Putting the Helm up is straightforward, with the flysheet and inner pitching together. The alloy poles slide into sleeves to create a dome shape. And as it’s freestanding you can shift the tent easily to get it into exactly the right position, before pegging it down and guying out.

The dome style tends to provides more stability than a tunnel design, which is obviously good for camping in autumn and early winter – or any time when there could be high winds.

The mesh panels on both inner doors, combined with the external corner vents, provide plenty of ventilation in warm weather. And the space between the two outer doors and the inner tent gives you a great deal of gear storage space, as well as a sheltered spot for cooking.

The Helm Compact is easy to pack away, too, with a side opening tarp-style tent bag – simply roll the tent into the bag and pull tight.

Weight 2.35kg
Pitching time 5 minutes
Size 225cm x 190cm
Height 105cm
Packed size 32cm x 21cm
MATERIALS  Outer Stormex P4000, hydrostatic head 4,000mm Groundsheet Aqua Stop P5000, hydrostatic head 7,000mm Poles 8.5mm Superflex alloy Pegs 10 alloy V angle

Expect to pay £250
Despite their outstanding design and obvious quality, American tents tend not to be as popular on this side of the Atlantic as they are at home. And one of the main reasons is that the needs of campers in Europe – and specifically the UK – are poles apart (excuse the pun). That’s thanks in large part to the differing weather conditions.

In a hot, dry Californian summer, an inner tent made primarily of mesh would make perfect sense for keeping cool. In the north of Scotland it would be guaranteeing you nights of shivering.

So you can understand why US outdoor specialist Sierra Designs decided to make an updated version of the popular Meteor tent range specifically created for the vagaries of the northern European climate.

That means enhanced waterproofing with an increased hydrostatic head rating on the flysheet and added wind protection, with the introduction of 15D nylon walls on the inner, instead of mesh. It’s all designed to make it more robust and better suited to camping in rougher conditions.

Another Europe-specific design feature is the green ‘earth-tone’ flysheet, chosen to blend in with the countryside for wild camping.

The tent is also free from PFCs and instead uses specifically-developed durable water repellent coating that is much kinder to the planet. Sierra Designs says the fabrics used through the Meteor 3000 now come from recycled sources as well. 

With its semi-geodesic style, pitching the tent is a straightforward affair, with the inner tent clipping onto the frame and then the flysheet going over the top. Like all inner-first tents, pitching in the rain is not ideal so you need to get that flysheet attached as quickly as possible.

Two spacious vestibules provide plenty of space for gear storage and inside there are mesh pockets for keeping smaller items like phones, wallets and keys organised. Another nice feature is the fact that the flysheet can be rolled back for added ventilation in warmer weather.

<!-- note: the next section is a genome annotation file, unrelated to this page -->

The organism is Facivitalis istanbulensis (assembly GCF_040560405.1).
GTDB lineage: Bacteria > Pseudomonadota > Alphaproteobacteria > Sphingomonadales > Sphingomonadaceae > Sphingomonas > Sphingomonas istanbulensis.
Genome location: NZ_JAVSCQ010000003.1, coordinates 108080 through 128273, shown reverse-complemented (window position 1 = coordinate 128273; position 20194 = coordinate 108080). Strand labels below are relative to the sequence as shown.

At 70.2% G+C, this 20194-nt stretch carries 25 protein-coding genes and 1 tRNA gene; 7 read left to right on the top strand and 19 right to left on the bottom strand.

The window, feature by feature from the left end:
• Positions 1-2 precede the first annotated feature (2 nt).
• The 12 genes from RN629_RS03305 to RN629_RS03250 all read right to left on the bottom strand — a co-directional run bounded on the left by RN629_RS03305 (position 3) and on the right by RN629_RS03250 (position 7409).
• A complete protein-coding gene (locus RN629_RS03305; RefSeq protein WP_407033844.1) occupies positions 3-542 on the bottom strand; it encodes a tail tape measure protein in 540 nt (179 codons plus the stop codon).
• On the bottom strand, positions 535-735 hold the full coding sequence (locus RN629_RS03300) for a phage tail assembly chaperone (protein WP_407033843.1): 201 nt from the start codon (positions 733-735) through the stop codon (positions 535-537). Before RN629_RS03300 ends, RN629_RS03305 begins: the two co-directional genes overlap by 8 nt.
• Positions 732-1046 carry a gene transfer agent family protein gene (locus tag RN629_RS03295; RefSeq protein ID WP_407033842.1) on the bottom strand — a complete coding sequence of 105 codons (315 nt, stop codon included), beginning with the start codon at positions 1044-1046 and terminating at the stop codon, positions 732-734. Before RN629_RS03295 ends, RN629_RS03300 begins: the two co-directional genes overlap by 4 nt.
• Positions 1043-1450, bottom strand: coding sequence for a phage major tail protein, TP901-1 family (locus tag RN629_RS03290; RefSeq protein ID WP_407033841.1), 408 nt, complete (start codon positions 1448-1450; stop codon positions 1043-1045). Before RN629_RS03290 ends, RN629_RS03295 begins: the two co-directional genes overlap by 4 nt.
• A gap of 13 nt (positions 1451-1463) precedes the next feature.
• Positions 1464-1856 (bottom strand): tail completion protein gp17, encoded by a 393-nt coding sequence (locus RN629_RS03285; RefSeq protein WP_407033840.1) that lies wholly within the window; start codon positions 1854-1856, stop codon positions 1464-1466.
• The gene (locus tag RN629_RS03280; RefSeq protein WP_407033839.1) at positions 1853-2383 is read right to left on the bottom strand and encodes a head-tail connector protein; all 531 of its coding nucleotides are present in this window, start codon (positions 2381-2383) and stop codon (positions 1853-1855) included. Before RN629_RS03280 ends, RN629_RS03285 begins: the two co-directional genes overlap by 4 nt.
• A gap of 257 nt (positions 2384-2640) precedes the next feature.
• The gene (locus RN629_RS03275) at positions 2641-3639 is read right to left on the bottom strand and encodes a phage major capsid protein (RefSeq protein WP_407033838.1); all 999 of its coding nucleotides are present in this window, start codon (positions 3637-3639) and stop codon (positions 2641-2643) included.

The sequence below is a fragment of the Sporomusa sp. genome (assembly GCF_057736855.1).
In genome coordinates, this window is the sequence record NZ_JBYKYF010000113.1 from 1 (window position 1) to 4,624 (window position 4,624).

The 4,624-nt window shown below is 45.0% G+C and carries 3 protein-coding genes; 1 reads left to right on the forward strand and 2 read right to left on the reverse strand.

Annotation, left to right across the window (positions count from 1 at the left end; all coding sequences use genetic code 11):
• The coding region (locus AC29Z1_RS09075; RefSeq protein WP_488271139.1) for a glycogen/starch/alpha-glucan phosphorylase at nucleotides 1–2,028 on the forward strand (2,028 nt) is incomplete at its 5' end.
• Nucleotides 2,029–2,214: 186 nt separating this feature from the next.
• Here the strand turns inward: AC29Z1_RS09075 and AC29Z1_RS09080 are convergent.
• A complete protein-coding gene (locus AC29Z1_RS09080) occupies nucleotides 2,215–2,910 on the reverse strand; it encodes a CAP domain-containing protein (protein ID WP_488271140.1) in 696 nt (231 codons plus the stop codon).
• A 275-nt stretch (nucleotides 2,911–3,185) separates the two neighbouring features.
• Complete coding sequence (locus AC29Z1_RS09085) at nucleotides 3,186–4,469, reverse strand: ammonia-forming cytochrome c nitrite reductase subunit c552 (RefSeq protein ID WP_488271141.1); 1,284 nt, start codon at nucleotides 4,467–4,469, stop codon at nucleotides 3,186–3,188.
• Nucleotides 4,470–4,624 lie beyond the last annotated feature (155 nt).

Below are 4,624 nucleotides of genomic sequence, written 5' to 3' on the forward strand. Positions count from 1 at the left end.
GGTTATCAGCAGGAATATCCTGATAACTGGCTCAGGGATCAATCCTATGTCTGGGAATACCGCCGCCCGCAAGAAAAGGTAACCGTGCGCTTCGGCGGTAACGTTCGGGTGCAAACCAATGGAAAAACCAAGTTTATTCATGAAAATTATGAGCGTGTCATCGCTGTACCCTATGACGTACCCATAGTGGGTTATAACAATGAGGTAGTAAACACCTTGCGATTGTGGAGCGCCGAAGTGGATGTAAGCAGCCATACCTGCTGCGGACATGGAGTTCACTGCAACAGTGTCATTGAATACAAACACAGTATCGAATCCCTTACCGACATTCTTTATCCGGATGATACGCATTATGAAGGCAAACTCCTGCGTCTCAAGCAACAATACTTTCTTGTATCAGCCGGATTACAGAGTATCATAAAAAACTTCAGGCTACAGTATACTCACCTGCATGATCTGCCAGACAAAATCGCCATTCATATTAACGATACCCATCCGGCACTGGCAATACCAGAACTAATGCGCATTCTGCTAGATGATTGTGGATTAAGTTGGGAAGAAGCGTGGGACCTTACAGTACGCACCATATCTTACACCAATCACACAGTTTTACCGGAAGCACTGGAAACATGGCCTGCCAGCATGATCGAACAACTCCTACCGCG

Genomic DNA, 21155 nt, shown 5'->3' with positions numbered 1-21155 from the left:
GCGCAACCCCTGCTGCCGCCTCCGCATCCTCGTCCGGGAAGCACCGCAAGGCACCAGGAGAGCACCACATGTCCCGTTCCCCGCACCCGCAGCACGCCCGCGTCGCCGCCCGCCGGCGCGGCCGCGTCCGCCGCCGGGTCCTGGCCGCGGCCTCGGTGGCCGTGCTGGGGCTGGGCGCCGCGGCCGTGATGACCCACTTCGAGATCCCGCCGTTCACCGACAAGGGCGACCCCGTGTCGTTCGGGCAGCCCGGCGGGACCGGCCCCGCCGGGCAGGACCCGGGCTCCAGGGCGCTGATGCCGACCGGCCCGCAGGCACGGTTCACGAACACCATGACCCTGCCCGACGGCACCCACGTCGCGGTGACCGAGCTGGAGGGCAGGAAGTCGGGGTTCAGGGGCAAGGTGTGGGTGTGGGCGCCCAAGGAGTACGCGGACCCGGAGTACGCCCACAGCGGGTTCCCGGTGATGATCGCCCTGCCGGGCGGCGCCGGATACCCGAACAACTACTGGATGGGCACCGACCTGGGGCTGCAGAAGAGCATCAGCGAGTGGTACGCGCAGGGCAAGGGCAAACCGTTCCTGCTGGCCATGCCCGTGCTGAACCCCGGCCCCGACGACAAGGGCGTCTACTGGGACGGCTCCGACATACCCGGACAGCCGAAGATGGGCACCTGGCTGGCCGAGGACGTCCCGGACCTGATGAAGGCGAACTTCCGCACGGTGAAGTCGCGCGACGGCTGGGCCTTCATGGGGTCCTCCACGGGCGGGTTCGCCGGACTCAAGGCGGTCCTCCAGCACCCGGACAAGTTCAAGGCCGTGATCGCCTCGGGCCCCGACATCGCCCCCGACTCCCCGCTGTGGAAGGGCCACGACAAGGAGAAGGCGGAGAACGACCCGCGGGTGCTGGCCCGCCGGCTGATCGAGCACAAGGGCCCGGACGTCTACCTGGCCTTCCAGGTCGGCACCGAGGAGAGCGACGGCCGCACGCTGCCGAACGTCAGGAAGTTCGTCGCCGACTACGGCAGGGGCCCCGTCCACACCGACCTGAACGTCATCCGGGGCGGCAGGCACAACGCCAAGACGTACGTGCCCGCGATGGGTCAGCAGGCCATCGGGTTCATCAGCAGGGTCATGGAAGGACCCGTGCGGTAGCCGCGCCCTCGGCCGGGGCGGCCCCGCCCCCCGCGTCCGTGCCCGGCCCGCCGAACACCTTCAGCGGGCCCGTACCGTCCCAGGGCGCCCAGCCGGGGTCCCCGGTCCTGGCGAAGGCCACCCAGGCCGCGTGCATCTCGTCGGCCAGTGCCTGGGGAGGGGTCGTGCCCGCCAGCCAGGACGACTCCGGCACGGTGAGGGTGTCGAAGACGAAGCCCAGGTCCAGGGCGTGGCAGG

We were really impressed by the amount of internal space – it’s wide enough for two campers to share the space and having doors on both sides makes access easier. The inner tent’s steep walls means there is plenty of room to sit up inside. 

Overall this is an excellent and reliable lightweight tent that won’t cost the earth – in either sense.

Pitching time 8 minutes
Size 213cm x 130cm
Height 104.1cm
Packed size 45.7cm x 16.5cm
MATERIALS Outer 68D poly taffeta, hydrostatic head 3,000mm Groundsheet 68D poly taffeta, hydrostatic head 3,000mm Poles DAC Pressfit Aluminum Pegs 10

Expect to pay £154.99
The Boulder 2 is squarely aimed at backpackers on a budget. In fact, it’s part of a range called Route, developed to meet the demand for easy to use entry-level tents. Manufacturing quality is excellent. Ease of pitching and pricing aimed at budget campers make this a great choice for beginners, DoE participants or youth groups.

It comes out of its stuff sack with fly and inner separate, as it pitches inner first. In warm dry conditions, this may be all you need – protection from marauding insects, and a tinge of modesty if you’re on a site.

When the wind gets up, you have four guys, each with two attachment points, so offering good stability even for a basic dome. Robens do wind tunnel tests for all their tents – this one comes out unscathed up to 105 kph (65 mph). That’s actually a Force 10 storm! Needless to say you should always seek out a sheltered spot to pitch when you can.

Headroom inside is good – a metre at the highest point, which extends the full width of the inner, so two backpackers can sit up without feeling as though they have to compete for space.

Weight 2.4 kg
Pitching time 5 minutes
Size 260cm x 230cm Inner 210cm x 120cm (100cm)
Packed size 51cm x 14cm
Materials Outer HydroTex Core 75D polyester 185T, 3,000mm Inner 68D breathable polyester 190T Groundsheet 75D polyester Taffeta 185T, 6,000mm Poles Anodised alloy #6061, T6, 8.5 mm Pegs 10 square section alloy

Check out some of the very latest tents in The Essential Guide to 2021 Camping. This special edition guide has everything you need to know about getting kitted out for the new camping season. Buy it here now!

Expect to pay
Foolproof pitching, minimal pegging for the majority of situations, and better than average space make this tent a joy to use. It’s not cheap, of course, but worth it when you combine space for weight with the sturdy design.